Genesis 1: 26 – Then God said, “Let us make humankind in our image according to our likeness; and let them have dominion over the fish of the sea, and over the birds of the air, and over the cattle, and over all the wild animals of the earth, and over every creeping thing that creeps upon the earth.”
Genesis 2:15-17 – The Lord God took the man and put him in the garden of Eden to till it and keep it. 16 And the Lord God commanded the man, “You may freely eat of every tree of the garden, 17 but of the tree of the knowledge of good and evil you shall not eat, for in the day that you eat of it you shall die.”
Just as the brightly colored petals attract the bees and insects, the viewer is drawn to this image for a closer look because of the brightly colored ornate petals. This Madhubani* flower bears a visual representation of all creation as recorded in Genesis 1-2. The concentric circles of the head of the flower depict the seven days of creation. The smallest circle is the center of the seven circles that follow. It represents ‘nothingness .’God the Creator makes all creation out of nothing (creatio ex nihilo). The first ring that expands from this center is divided into darkness and light or night and day. The blue clouds in the next circle represent the waters above from below. What follows is the gathering of the waters on the earth to reveal land.
All the vegetation of the land bursts out on day three of creation, as seen in the fourth concentric ring. God fills the skies with various kinds of birds, and the seas are filled with varieties of fish. The sixth ring contains varied types of animals. You see tortoises, ducks, elephants, and deer. Then the Creator makes humankind in His image and puts them in charge of all created things (Genesis 1:28). God blesses the male and female to be fruitful (Genesis 1:28) and to keep the land (Genesis 2:15). Just as the Lord created with careful attention, so too each of the elements of creation represented in the concentric rings are made with ornate patterns and double lines. The final concentric ring is blank – it denotes the seventh day of rest. This seventh ring encircles all of God’s creation. From this ring appears the flower’s petals, collectively called the corolla. Blossoms or blooms are a sign that a flowering plant is healthy. A flowering plant has what it needs in terms of sunlight, nutrients, moisture, and air to sustain its life and reproduce its kind. So also, God has created us and given us all the things we need to thrive and flourish.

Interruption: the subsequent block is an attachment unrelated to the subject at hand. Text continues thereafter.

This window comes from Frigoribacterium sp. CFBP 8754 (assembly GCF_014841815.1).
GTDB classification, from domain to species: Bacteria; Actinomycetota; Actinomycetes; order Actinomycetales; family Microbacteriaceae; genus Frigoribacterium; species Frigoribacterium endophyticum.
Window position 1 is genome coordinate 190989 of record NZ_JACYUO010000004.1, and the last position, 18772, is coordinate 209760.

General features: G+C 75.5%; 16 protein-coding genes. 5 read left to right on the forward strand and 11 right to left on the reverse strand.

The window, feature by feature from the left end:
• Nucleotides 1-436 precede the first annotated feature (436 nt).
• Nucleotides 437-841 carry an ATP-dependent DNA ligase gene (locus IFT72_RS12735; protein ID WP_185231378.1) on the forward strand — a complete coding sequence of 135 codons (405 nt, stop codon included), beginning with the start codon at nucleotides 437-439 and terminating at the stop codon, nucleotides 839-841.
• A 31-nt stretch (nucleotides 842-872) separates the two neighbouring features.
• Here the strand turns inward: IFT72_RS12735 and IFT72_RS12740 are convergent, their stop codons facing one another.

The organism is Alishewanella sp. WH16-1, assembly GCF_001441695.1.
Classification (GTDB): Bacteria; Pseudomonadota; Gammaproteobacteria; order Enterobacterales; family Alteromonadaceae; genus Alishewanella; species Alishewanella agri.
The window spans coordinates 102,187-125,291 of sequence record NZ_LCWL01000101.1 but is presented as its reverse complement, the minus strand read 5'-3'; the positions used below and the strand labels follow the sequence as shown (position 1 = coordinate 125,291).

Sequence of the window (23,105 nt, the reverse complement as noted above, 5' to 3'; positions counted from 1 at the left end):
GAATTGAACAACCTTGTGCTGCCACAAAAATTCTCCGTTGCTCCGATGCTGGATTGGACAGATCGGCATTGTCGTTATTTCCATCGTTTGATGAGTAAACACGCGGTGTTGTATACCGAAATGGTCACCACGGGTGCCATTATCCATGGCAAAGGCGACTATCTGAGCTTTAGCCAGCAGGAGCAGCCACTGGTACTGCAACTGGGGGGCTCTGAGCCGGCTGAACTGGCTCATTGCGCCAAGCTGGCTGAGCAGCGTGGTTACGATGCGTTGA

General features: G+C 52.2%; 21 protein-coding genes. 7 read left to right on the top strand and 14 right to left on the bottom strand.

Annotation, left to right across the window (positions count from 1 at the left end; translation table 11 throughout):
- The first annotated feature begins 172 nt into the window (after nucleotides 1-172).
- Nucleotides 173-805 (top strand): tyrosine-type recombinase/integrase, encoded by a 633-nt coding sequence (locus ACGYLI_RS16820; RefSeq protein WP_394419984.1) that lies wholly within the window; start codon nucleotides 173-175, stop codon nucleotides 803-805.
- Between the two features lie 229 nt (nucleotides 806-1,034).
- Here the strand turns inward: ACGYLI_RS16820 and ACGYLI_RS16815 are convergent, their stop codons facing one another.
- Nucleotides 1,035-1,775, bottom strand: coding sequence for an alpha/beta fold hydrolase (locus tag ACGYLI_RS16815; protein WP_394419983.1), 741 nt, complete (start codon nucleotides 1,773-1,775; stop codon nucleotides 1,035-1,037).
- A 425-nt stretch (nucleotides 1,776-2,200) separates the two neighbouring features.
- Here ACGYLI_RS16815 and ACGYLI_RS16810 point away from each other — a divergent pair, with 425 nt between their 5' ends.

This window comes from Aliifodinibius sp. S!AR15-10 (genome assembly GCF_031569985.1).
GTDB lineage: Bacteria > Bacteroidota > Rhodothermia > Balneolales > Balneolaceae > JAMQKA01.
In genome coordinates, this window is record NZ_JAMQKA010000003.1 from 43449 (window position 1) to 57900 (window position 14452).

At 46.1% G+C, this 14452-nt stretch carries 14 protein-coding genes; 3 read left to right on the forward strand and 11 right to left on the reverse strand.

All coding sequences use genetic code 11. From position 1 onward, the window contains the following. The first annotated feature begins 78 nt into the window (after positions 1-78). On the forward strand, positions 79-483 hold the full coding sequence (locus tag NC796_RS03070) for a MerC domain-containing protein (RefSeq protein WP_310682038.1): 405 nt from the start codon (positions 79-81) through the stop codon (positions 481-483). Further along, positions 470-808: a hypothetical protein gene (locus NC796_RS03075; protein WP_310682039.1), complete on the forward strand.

The visually conspicuous petals of a flower serve two purposes. One, to draw attention to itself, and second, to attract pollinators to enable the plants to reproduce. When we rule and participate (Genesis 1:28) and ‘keep’ or protect (Genesis 2:15) all of creation which is given to us by doing righteousness and justice (Genesis 18:19), we will draw future generations and aliens to know that the hand of the Lord is mighty (Jos 4:28).
* Madhubani art or Mithila painting is a style of painting practiced in the Mithila region of India and Nepal. Some of its characteristics are the double lines, floral motifs, and use of flat, bright colors.